Additional photos of this 1988 Ducati 851 Strada are available here for your perusal.
Ducati released the 851 to the world in 1987 at the Milan Motor Show, and it was the introduction of four valve Desmo heads – or as the Italians called it, the desmoquattro motor. Thanks to the new heads, liquid cooling, and Weber fuel injection, the new engine was good for 105 horsepower. It made Ducati competitive on circuits again (they’d end up winning the 1990 World Superbike Championship with this model).
Per a story by Ian Falloon in Motorcycle Trader magazine, the 851 was offered in two variants the first year (1988), a Superbike Kit of 200 examples for WSBK homologation purposes, and a Strada street variant of which just 304 were built. This is one of the latter, and it’s adorned in the beautiful red/white/green Tricolore livery representing the national colors of Italy.
Built in 1988, this 851 was imported into Japan in 1991. The seller acquired it a year ago via a Japanese broker (our good buddy Graham Crump at GJC Trading in Kyoto) and believes it was previously on display in the showroom at Murayama Motors in Tokyo, Japan.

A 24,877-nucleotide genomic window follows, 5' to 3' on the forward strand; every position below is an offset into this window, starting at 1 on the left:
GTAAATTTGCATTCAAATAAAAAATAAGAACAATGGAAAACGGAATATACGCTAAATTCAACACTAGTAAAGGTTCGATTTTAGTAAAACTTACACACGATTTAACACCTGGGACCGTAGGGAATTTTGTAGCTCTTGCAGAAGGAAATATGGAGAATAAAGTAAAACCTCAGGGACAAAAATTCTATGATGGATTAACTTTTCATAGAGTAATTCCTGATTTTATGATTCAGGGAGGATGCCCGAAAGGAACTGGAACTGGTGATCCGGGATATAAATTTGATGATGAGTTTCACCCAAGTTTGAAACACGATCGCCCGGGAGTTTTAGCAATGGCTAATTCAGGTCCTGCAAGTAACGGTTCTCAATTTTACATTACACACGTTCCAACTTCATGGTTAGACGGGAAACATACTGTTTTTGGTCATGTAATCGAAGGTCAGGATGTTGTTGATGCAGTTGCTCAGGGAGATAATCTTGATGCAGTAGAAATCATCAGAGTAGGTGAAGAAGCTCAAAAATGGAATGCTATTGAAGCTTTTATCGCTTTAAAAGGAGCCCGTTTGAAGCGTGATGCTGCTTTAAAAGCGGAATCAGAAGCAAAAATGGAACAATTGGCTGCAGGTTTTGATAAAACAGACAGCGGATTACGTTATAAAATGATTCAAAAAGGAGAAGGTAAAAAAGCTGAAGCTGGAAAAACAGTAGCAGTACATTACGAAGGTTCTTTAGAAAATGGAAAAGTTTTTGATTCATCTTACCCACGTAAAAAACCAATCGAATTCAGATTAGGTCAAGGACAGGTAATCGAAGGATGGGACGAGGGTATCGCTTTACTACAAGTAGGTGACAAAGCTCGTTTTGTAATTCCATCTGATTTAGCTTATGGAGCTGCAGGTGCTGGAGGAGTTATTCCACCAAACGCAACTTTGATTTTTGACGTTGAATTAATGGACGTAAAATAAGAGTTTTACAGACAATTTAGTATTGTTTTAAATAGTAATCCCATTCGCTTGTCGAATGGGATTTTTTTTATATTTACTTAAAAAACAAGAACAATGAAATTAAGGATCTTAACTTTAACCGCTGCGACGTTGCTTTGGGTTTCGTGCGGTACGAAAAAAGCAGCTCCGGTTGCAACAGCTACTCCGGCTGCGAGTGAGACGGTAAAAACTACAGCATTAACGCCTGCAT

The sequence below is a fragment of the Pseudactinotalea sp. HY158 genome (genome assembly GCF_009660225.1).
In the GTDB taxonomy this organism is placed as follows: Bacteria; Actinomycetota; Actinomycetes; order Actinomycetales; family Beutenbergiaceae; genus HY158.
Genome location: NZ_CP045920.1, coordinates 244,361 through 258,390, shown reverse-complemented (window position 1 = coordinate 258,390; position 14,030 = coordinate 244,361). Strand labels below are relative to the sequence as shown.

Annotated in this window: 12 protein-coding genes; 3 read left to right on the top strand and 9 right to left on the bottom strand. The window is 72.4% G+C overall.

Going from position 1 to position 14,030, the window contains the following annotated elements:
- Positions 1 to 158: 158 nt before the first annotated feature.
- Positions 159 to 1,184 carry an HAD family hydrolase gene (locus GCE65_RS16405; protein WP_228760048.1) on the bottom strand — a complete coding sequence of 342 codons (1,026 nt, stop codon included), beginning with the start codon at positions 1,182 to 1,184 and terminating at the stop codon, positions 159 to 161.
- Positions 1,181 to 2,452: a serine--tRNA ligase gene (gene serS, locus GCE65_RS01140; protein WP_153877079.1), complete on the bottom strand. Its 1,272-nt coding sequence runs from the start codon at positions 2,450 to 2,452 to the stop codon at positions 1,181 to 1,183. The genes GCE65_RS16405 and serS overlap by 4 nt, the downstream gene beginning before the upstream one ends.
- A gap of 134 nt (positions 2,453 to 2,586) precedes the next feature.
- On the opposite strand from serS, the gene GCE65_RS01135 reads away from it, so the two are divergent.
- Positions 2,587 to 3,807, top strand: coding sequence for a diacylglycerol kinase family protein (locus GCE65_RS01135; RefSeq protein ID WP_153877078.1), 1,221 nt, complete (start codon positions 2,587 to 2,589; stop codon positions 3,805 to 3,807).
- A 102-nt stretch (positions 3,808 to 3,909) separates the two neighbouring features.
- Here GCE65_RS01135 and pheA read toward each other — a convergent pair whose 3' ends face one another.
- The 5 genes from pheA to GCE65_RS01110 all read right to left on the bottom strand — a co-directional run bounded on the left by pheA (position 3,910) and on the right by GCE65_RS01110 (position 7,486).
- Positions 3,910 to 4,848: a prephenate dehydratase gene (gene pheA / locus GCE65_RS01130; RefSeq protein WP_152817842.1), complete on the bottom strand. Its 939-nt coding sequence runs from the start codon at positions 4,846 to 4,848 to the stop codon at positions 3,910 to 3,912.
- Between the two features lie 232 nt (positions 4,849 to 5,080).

He is a motorcycle collector with criteria that requires his bikes to be 100% original and have less than 10,000 kilometers. He states that this 851 has never been repainted or dropped and is entirely original.
A month ago, he had a service performed which included an “annual review to the standards of the manufacturer”: oil/filter change (Motul 5100 10W40), air filter, NGK spark plugs, brake fluid flush, a tightness check on all frame and engine bolts, and a test ride. The seller also replaced the timing belts and rollers, noting that they were not in bad shape but seeing as they had the engine open up for inspection “it was wrong not to take the opportunity to change this kind of wear item.” A copy of the ~$940 invoice is available here in French.
The seller is letting this go as he has since acquired another 851 Strada Tricolore with less kilometers on the odometer, and he ‘does not need a second one.’ Have any questions or 851 stories? Let us know in the comments below!